SCOTT AIR FORCE BASE — Officials at Scott Air Force Base say military personnel cannot publicly criticize their commander-in-chief — President Clinton — but strongly deny a rumor that a senior non-commissioned officer recently was punished for displaying an “Impeach Clinton” bumper sticker.
A flurry of e-mails have swept across the base in the last few weeks, warning people that it is illegal under military law to use “contemptuous language” about the president, regardless of the scandal in Washington, D.C.
The e-mails often include something about a master sergeant and an administrative punishment called an Article 15.
“To emphasize my point, a master sergeant at Scott Air Force Base has, within the last few days, received an Article 15 for displaying a bumper sticker on his car indicating that the president should be impeached,” reads one message dated Oct. 8.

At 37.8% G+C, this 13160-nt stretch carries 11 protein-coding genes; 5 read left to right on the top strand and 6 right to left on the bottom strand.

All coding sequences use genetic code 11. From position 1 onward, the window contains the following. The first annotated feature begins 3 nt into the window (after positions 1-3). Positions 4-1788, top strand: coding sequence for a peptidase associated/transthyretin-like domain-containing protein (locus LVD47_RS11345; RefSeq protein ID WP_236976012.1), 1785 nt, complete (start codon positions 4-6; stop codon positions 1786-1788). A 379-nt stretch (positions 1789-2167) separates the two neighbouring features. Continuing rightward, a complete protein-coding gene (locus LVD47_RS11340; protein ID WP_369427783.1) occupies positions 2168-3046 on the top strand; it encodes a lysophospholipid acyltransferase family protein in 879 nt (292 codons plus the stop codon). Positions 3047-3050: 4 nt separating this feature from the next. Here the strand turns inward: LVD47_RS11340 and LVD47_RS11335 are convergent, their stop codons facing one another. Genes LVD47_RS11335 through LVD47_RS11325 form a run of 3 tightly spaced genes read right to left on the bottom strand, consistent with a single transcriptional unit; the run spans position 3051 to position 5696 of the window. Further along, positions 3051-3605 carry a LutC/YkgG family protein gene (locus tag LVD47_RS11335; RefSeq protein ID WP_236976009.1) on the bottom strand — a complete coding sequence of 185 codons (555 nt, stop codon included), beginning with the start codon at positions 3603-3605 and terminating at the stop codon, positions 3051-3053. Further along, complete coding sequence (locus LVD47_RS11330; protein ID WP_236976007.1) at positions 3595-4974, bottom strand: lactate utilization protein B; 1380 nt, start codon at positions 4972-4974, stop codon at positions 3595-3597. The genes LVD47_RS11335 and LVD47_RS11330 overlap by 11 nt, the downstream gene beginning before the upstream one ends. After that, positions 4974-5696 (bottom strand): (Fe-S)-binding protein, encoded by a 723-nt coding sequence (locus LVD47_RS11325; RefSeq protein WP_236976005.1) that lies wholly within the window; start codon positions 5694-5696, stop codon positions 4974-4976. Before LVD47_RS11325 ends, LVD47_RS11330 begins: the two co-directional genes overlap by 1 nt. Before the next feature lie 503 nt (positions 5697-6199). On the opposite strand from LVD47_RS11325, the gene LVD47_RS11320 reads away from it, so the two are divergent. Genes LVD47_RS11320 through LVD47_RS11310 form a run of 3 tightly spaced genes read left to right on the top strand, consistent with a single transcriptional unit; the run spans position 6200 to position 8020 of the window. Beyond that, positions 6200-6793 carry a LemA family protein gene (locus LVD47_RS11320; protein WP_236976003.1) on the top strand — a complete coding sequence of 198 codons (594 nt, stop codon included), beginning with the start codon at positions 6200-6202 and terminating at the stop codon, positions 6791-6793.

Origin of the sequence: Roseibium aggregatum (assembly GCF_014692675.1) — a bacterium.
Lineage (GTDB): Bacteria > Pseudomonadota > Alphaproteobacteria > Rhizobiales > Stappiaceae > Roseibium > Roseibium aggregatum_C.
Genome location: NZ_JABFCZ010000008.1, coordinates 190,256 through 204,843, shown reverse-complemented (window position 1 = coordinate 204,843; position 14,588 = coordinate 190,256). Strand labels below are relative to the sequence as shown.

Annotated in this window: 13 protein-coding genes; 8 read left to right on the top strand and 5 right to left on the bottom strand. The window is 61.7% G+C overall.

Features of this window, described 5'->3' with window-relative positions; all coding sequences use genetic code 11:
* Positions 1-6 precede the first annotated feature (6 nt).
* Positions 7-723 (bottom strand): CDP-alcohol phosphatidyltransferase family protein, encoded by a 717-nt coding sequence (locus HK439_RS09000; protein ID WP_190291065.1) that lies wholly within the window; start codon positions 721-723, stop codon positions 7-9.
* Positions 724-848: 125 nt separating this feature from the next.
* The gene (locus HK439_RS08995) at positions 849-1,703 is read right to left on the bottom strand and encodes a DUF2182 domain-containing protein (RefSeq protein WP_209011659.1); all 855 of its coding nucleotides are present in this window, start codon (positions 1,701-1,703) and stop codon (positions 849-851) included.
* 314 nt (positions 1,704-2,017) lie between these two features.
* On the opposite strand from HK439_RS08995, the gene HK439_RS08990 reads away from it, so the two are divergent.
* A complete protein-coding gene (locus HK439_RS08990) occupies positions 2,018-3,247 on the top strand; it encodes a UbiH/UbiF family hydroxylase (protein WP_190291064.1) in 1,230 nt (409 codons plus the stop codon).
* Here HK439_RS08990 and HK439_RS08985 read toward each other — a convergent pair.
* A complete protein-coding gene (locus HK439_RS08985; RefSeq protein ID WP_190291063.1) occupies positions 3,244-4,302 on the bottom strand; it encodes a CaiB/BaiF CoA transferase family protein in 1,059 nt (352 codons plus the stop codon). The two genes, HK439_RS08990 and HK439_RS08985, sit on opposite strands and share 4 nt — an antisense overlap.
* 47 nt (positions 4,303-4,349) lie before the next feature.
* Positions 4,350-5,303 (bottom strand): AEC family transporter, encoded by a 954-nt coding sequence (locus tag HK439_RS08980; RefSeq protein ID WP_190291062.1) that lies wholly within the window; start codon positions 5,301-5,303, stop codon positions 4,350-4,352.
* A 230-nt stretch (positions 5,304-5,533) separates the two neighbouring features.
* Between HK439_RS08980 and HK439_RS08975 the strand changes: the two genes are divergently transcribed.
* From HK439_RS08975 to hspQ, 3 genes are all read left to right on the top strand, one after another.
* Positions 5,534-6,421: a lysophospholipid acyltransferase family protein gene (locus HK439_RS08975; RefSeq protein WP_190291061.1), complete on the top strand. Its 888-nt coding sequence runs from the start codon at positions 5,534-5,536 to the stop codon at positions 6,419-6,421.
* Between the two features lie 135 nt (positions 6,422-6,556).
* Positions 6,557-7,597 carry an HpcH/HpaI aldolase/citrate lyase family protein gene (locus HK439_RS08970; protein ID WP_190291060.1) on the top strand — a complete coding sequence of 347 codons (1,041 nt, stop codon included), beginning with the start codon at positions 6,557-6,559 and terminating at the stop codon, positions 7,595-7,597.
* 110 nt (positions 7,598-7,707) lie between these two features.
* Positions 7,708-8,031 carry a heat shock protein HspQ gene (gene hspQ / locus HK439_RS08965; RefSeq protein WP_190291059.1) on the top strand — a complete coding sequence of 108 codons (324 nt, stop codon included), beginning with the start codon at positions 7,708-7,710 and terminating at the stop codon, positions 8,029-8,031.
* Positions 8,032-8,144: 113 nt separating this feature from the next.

There’s only one problem: It’s not true.
“We don’t know where they got that from, but it’s not true,” base spokesman Lt. Beth Szucs said of the punishment. “It did not happen.”
Szucs released a prepared statement by Lt. Col. Joe Heimann, the top lawyer for Scott’s 375th Airlift Wing, saying there have been “no incidences” of violations of military rules concerning public criticism.
One guess is that the story may be based on a hypothetical example used in some briefings, Szucs said.
Recently, many Air Force members have received e-mail copies of an article that appeared last month in the newspaper of an airbase in Wyoming.
Although some service members have published letters in unofficial publications criticizing Clinton for his relationship with Monica Lewinsky, there have been no reports of anyone being punished so far.
Originally Published, Oct. 25, 1998, Belleville News Democrat, Belleville,
(c) 1998, Belleville News-Democrat, Belleville, Ill
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